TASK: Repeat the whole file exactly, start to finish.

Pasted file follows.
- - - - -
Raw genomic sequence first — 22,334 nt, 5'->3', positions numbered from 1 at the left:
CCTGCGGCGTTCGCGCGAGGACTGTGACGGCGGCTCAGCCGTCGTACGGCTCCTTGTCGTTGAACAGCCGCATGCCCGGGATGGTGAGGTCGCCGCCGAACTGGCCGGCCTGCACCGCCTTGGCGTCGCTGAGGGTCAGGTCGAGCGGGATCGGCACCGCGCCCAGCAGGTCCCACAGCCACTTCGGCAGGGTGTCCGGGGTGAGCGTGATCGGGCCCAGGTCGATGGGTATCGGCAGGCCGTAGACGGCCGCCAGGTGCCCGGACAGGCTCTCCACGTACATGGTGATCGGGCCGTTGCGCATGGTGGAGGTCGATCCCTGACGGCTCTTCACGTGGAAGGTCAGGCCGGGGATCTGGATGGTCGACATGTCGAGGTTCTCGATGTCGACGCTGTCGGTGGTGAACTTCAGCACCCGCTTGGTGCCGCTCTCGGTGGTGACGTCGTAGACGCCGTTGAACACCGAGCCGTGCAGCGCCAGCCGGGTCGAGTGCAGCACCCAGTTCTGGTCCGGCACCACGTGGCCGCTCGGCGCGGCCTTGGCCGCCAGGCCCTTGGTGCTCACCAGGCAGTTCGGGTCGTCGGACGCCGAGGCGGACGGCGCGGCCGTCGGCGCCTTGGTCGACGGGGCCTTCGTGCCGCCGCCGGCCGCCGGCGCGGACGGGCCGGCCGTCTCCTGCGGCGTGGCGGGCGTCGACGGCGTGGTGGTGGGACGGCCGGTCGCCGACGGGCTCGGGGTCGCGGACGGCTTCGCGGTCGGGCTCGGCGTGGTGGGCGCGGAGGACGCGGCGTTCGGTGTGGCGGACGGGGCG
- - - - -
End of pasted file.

Raw genomic sequence first — 22,334 nt, 5'->3', positions numbered from 1 at the left:
CCTGCGGCGTTCGCGCGAGGACTGTGACGGCGGCTCAGCCGTCGTACGGCTCCTTGTCGTTGAACAGCCGCATGCCCGGGATGGTGAGGTCGCCGCCGAACTGGCCGGCCTGCACCGCCTTGGCGTCGCTGAGGGTCAGGTCGAGCGGGATCGGCACCGCGCCCAGCAGGTCCCACAGCCACTTCGGCAGGGTGTCCGGGGTGAGCGTGATCGGGCCCAGGTCGATGGGTATCGGCAGGCCGTAGACGGCCGCCAGGTGCCCGGACAGGCTCTCCACGTACATGGTGATCGGGCCGTTGCGCATGGTGGAGGTCGATCCCTGACGGCTCTTCACGTGGAAGGTCAGGCCGGGGATCTGGATGGTCGACATGTCGAGGTTCTCGATGTCGACGCTGTCGGTGGTGAACTTCAGCACCCGCTTGGTGCCGCTCTCGGTGGTGACGTCGTAGACGCCGTTGAACACCGAGCCGTGCAGCGCCAGCCGGGTCGAGTGCAGCACCCAGTTCTGGTCCGGCACCACGTGGCCGCTCGGCGCGGCCTTGGCCGCCAGGCCCTTGGTGCTCACCAGGCAGTTCGGGTCGTCGGACGCCGAGGCGGACGGCGCGGCCGTCGGCGCCTTGGTCGACGGGGCCTTCGTGCCGCCGCCGGCCGCCGGCGCGGACGGGCCGGCCGTCTCCTGCGGCGTGGCGGGCGTCGACGGCGTGGTGGTGGGACGGCCGGTCGCCGACGGGCTCGGGGTCGCGGACGGCTTCGCGGTCGGGCTCGGCGTGGTGGGCGCGGAGGACGCGGCGTTCGGTGTGGCGGACGGGGCG